Is AI Critical for the Manufacturing Industry?
Over the last couple of years, we have heard about Artificial Intelligence (AI), but it is fair to say that few of us really understand how it works or its implications. AI has been touted as a labor-saving tool. Automation as a time-saver is a well-established sales technique. Consider the original time savers: automatic washing machines, TV dinners and indoor refrigerators or more modern applications of facial recognition software and virtual assistants such as Siri and Alexa.
It could be fair to say that those using time-saving devices also feel in control of how and when they use these tools. But who has not been “surprised” to find their Alexa or Siri listening or later finding ads that reference a conversation held without virtual help. It can all feel a bit spooky. Yet, these intrusions have not stopped coverage touting the benefits of AI.
A blog from MarketResearch.com said AI could reduce labor costs and improve productivity and efficiency for manufacturers. The global AI market in manufacturing is predicted to be $48.9 billion by 2029, increasing at a CAGR of 51.9%. Machine learning would rise at a CAGR of 56.5% and 49.2% for the natural language processing segment, according to the blog.
These articles often follow a format, one warning that failure to adopt AI into company processes will mean the organization will sadly be left behind. This ongoing push for adoption is interesting considering any major AI players such as Elon Musk called for a 6-month pause on advanced AI development in March. Even as far back as 2018, Musk was quoted as saying “It (AI) scares the hell out of me. It is capable of vastly more than anyone knows, and the rate of improvement is exponential.”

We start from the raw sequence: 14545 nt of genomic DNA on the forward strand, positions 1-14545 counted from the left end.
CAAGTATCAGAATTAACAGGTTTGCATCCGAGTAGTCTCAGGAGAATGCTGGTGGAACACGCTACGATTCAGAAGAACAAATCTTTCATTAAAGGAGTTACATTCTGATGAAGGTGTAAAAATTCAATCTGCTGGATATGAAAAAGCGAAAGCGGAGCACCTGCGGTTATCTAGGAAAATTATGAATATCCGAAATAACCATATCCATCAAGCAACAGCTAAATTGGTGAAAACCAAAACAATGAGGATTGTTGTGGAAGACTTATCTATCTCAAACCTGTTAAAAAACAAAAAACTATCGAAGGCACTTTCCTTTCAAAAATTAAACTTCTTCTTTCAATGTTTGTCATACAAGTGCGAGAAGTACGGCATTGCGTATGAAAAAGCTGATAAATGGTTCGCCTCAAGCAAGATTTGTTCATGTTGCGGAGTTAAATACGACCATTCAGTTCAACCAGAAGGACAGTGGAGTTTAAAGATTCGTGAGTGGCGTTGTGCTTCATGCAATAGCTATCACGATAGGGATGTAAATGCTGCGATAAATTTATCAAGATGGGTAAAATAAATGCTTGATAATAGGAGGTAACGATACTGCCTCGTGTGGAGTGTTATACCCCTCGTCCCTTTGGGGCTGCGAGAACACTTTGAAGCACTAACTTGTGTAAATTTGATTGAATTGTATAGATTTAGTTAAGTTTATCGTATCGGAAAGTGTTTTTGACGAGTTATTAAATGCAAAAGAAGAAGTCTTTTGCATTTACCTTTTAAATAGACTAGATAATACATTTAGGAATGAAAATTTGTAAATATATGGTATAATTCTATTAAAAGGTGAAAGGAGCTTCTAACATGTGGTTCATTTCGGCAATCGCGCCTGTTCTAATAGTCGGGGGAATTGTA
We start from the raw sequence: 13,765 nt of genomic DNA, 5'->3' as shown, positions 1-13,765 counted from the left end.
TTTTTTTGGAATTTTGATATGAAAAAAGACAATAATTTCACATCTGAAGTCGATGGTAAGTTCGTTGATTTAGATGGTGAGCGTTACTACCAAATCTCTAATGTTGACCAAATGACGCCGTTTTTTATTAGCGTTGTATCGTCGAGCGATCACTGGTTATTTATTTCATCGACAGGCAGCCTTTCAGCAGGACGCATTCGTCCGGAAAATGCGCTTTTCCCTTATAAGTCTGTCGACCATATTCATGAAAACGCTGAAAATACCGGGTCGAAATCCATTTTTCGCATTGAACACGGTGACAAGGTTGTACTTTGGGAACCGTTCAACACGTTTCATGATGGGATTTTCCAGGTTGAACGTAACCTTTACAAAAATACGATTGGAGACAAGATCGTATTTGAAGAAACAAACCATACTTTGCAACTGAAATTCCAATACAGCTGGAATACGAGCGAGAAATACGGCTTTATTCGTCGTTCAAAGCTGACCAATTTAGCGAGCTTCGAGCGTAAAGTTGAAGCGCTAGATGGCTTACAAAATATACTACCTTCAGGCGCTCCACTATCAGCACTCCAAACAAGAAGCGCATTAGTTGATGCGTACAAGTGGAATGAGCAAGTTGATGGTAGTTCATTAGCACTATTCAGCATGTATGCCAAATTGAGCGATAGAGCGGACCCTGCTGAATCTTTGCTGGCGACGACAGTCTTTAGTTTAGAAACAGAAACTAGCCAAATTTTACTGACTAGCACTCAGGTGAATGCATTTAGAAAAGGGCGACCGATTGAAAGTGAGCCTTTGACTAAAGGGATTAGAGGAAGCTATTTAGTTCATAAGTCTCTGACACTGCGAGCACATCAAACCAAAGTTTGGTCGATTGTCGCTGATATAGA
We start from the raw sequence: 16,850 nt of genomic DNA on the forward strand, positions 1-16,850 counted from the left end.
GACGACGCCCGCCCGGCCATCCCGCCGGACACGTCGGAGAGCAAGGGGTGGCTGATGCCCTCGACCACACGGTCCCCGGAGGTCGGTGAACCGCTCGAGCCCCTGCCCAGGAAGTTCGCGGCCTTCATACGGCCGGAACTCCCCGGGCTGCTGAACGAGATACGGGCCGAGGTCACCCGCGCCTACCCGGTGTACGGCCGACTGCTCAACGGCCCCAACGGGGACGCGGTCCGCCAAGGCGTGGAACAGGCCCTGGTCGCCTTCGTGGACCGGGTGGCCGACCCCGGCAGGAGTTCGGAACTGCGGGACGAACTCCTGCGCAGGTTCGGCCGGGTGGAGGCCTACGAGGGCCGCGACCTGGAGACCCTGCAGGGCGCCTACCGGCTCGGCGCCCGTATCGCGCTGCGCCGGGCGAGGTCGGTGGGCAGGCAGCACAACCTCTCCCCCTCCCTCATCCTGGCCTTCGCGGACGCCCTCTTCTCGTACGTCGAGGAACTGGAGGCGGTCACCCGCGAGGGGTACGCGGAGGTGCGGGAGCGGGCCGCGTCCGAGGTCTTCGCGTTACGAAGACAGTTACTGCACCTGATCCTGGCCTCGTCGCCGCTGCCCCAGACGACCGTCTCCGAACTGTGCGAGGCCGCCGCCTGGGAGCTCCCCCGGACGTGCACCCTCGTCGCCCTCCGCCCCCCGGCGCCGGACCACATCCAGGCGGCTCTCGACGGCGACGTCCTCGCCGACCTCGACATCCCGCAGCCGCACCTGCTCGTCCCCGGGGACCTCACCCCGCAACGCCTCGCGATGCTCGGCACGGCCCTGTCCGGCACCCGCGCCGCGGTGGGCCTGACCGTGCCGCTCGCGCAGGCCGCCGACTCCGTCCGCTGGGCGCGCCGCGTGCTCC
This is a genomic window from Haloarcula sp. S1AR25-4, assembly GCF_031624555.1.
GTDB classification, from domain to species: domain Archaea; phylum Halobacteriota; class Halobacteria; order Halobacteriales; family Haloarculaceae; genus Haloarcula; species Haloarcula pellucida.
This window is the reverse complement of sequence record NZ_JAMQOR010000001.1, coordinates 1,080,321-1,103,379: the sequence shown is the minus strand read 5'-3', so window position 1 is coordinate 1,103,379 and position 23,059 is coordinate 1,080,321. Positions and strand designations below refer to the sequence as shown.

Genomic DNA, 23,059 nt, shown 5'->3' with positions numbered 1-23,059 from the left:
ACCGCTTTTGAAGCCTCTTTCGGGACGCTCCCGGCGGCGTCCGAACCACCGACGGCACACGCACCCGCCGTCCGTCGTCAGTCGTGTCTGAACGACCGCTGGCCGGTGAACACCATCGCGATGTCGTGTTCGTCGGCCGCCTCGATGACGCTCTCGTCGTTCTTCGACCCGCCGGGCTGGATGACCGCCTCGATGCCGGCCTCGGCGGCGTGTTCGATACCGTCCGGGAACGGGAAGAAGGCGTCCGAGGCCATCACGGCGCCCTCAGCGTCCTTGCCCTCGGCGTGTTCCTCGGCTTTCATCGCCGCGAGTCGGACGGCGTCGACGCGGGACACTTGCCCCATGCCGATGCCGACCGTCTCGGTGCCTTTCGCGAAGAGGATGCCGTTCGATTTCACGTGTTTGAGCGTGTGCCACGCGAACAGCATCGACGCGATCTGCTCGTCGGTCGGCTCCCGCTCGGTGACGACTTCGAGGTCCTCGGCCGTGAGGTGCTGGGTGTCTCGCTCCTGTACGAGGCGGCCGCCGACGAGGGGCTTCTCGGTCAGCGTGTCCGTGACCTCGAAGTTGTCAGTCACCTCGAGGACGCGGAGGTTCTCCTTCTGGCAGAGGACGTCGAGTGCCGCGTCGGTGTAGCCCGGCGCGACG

If heavyweights like Musk are pushing for a pause, why is there a rush to implement a technology with incredible unknowns? For years, the manufacturing industry has worked to rebuild its image and attract younger generations. AI is also a known job killer with eighty-five million jobs expected to be lost to automation between 2020-2025. Plus, companies that do not focus on upskilling their workforce will not have people with the right skills for these automated roles.
Could there instead be a happy medium? In our own business, technology has been instrumental in helping Cleveland Deburring Machine Company evolve and improve upon the age-old practice of deburring. Human ability coupled with technological advancements continue to make the deburring process more effective for more industries.
Technology will always have its place in our lives and is important to manufacturing automation, but it is time to consider the reasons why AI adoption does not have to be an all-or-nothing endeavor.